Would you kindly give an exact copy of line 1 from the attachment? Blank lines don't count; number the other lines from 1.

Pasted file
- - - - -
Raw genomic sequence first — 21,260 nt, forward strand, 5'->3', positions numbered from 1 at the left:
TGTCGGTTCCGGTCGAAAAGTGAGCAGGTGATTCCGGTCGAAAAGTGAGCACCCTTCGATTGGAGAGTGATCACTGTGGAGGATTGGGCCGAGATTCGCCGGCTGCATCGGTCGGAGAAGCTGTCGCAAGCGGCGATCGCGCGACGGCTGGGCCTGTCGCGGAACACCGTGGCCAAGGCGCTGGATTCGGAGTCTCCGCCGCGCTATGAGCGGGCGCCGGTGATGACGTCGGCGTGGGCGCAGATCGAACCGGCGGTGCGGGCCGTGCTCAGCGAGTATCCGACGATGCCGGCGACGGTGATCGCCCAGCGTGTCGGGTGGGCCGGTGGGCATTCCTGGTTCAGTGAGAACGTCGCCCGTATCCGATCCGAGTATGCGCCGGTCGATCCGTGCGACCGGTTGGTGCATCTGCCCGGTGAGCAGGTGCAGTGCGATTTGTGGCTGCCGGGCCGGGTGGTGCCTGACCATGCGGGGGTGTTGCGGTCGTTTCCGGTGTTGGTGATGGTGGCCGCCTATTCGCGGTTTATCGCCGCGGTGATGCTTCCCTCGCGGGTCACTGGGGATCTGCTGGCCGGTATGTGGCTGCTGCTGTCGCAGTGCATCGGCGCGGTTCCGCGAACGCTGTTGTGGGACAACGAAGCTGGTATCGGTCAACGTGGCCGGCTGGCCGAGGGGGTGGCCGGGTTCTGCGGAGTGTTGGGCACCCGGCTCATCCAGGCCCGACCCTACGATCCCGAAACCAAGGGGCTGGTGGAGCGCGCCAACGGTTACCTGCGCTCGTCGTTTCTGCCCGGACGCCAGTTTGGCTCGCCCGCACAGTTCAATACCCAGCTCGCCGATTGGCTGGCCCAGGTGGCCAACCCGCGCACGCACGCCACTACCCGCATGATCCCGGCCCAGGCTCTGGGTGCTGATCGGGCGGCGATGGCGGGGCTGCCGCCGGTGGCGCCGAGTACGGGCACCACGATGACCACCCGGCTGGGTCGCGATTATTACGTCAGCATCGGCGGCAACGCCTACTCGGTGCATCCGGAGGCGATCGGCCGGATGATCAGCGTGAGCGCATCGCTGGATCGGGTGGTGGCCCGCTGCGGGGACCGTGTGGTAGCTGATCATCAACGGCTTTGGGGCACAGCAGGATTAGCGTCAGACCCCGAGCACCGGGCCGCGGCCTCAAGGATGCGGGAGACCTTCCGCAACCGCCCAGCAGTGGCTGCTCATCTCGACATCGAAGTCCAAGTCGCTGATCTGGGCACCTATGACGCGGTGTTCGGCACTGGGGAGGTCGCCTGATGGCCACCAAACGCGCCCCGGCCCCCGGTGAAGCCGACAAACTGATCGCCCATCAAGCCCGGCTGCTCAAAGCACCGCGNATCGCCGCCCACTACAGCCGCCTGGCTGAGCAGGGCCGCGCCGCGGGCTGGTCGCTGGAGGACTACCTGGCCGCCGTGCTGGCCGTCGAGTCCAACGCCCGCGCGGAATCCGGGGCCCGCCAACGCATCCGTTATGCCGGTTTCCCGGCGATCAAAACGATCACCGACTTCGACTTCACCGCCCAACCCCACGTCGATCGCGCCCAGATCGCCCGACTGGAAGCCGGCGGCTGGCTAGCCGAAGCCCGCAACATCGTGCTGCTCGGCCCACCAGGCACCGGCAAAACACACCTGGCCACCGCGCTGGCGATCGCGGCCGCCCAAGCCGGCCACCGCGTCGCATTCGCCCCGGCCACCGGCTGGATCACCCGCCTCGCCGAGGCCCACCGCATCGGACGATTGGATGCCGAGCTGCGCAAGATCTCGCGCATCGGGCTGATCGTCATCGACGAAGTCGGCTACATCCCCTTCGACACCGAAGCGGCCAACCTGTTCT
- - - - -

Raw genomic sequence first — 21,260 nt, forward strand, 5'->3', positions numbered from 1 at the left: